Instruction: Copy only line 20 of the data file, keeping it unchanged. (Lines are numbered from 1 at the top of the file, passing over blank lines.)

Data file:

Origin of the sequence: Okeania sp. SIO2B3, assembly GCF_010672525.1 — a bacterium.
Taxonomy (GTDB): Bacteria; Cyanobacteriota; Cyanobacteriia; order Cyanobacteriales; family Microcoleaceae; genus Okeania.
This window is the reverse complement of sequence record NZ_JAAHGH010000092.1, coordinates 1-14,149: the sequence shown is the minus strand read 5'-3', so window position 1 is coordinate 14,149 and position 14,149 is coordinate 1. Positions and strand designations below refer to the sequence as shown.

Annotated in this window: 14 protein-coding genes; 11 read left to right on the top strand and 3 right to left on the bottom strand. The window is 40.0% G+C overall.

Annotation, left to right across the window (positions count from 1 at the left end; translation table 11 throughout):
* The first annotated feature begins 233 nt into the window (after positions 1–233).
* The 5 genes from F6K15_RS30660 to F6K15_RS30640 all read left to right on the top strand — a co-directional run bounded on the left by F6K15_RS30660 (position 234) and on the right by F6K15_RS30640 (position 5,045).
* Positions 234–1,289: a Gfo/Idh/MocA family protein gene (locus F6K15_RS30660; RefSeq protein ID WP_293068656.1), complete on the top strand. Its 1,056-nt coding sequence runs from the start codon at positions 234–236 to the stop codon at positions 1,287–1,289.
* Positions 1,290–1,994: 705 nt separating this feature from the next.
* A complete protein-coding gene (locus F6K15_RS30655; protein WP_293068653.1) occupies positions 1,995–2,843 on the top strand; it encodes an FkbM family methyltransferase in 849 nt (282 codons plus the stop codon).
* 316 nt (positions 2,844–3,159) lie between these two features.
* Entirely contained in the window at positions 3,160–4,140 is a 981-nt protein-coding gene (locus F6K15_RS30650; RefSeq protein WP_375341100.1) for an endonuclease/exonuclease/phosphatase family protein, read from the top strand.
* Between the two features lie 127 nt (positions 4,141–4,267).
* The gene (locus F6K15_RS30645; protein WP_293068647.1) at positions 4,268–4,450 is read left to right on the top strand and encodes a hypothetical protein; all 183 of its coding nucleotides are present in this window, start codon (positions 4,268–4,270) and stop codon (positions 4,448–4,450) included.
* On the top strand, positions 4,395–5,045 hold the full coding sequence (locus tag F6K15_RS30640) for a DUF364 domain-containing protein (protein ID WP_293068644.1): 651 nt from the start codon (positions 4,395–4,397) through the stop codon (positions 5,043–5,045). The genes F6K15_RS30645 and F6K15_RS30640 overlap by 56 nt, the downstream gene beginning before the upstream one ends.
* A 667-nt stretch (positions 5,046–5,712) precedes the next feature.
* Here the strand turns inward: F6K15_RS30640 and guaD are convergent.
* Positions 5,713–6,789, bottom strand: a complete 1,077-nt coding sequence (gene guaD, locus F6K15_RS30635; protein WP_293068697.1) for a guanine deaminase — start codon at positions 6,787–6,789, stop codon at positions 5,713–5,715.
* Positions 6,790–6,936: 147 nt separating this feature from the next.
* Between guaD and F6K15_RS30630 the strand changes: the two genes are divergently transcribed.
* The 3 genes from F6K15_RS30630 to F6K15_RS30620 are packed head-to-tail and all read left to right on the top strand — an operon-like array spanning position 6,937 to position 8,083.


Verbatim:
* Between guaD and F6K15_RS30630 the strand changes: the two genes are divergently transcribed.